Tuesday, December 20, 2011
Detox Time – Why Wait Till Jan. 1?
You see a new e-mail arriving at your virtual doorstep and you can’t resist opening it. You never know. Could be important, right? Your smart phone beeps and, as Pavlov would have loved to see it, you automatically check your latest text message, outperforming any well-trained animal and enjoying (are you really?) the instant gratification known as being connected, responding instantly, being seen, or whatever the gratification seems to be. You respond without giving it any serious thought as to what would be the wise, the efficient thing to do for you. Or you give it a thought and decide otherwise. That darn urge.
What do the so-called experts tell us? Efficiency and productivity experts seem to agree on at least this: Do not switch from A to X to L and then back to A again. It doesn’t make you faster or smarter and it certainly doesn’t make you more efficient or productive. Focus, full and undivided attention, and smart scheduling is what’s being preached. So what are you going to stop doing? What are you going to give your undivided attention and time? What is on your “To prevent and ignore” list? How are you going to let go of the interference?No lists with tips here, I’m sorry to disappoint you. It’s up to you – it’s what works best for you. Because, the other side of the story, the opposite perspective of eliminating and (re)focusing is that for some people it’s not intoxicating or poisonous to be checking and switching. For some people it really works to check some tweets while working on a challenging task (still, switching constantly probably wouldn’t work for them either). For some people it helps to move from that delicate report they’re writing to a news article. It takes their mind off the roadblock they’re facing and it clears their thinking, even if they switch more than once. Reading some tweets and articles can provide you with new stimuli and perspectives – perspectives you might not have had access to if you had not taken that side road to twitter or Harvard Business Review’s website just to name two.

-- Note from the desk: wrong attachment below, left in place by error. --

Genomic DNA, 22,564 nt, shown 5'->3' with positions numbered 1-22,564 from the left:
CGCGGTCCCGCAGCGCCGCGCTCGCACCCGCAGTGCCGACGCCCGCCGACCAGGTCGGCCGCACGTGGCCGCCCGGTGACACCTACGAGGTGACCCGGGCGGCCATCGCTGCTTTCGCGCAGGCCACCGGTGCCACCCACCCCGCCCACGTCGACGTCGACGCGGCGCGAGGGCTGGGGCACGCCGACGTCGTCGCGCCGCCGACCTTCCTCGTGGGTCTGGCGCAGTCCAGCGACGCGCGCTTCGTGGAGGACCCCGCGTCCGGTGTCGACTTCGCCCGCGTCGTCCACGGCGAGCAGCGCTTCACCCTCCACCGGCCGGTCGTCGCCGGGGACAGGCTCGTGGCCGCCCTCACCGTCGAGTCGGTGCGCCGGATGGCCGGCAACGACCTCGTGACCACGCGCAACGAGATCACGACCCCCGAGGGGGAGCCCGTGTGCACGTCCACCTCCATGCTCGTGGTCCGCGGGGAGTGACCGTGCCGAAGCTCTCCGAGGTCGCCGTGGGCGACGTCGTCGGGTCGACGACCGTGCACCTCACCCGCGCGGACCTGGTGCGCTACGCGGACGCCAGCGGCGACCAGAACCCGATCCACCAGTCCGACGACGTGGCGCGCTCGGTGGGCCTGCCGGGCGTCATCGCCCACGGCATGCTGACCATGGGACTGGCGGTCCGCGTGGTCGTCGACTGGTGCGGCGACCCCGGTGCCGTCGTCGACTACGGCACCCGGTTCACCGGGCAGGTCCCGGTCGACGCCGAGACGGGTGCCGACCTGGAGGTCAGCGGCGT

So am I for or against distractions and switching? Neither. I think there are two main questions to be asked:
1. When is it beneficial to distract myself and when is it not?
2. Which are usually my motivations to allow distraction and switching to take place?
Denial, procrastination, and response-pressure do not seem to qualify for great motivations - renewing and looking for fresh perspectives do. Hence I ask myself: Am I procrastinating a dull task? Am I fleeing from a difficult situation or am I reloading my energy and seeking new eyes with which to look at what’s at hand?So my resolution for right now (why wait another 13 or so days?): honest self-reflection regarding my habits, my motivations and my level of efficiency. Different days and moods might well lead to different conclusions. As long as it is within my awareness and under my control, I will be on the path to detox.